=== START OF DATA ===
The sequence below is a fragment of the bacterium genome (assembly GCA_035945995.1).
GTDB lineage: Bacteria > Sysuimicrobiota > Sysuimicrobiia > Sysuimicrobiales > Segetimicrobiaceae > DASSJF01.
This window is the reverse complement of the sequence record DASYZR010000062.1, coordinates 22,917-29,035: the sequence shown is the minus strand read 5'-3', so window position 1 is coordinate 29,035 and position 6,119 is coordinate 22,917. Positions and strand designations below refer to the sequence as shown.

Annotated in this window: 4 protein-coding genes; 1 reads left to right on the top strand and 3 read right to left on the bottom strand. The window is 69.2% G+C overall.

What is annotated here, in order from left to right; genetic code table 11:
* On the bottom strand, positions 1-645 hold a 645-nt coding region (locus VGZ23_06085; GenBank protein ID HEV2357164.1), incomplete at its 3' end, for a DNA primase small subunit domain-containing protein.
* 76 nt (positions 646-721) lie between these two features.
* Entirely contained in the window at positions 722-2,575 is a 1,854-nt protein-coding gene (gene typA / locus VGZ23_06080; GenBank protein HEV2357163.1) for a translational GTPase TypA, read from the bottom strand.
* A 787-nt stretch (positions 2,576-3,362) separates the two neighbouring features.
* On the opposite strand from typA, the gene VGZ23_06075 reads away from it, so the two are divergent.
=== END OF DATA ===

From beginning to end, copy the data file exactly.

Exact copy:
The sequence below is a fragment of the bacterium genome (assembly GCA_035945995.1).
GTDB lineage: Bacteria > Sysuimicrobiota > Sysuimicrobiia > Sysuimicrobiales > Segetimicrobiaceae > DASSJF01.
This window is the reverse complement of the sequence record DASYZR010000062.1, coordinates 22,917-29,035: the sequence shown is the minus strand read 5'-3', so window position 1 is coordinate 29,035 and position 6,119 is coordinate 22,917. Positions and strand designations below refer to the sequence as shown.

Annotated in this window: 4 protein-coding genes; 1 reads left to right on the top strand and 3 read right to left on the bottom strand. The window is 69.2% G+C overall.

What is annotated here, in order from left to right; genetic code table 11:
* On the bottom strand, positions 1-645 hold a 645-nt coding region (locus VGZ23_06085; GenBank protein ID HEV2357164.1), incomplete at its 3' end, for a DNA primase small subunit domain-containing protein.
* 76 nt (positions 646-721) lie between these two features.
* Entirely contained in the window at positions 722-2,575 is a 1,854-nt protein-coding gene (gene typA / locus VGZ23_06080; GenBank protein HEV2357163.1) for a translational GTPase TypA, read from the bottom strand.
* A 787-nt stretch (positions 2,576-3,362) separates the two neighbouring features.
* On the opposite strand from typA, the gene VGZ23_06075 reads away from it, so the two are divergent.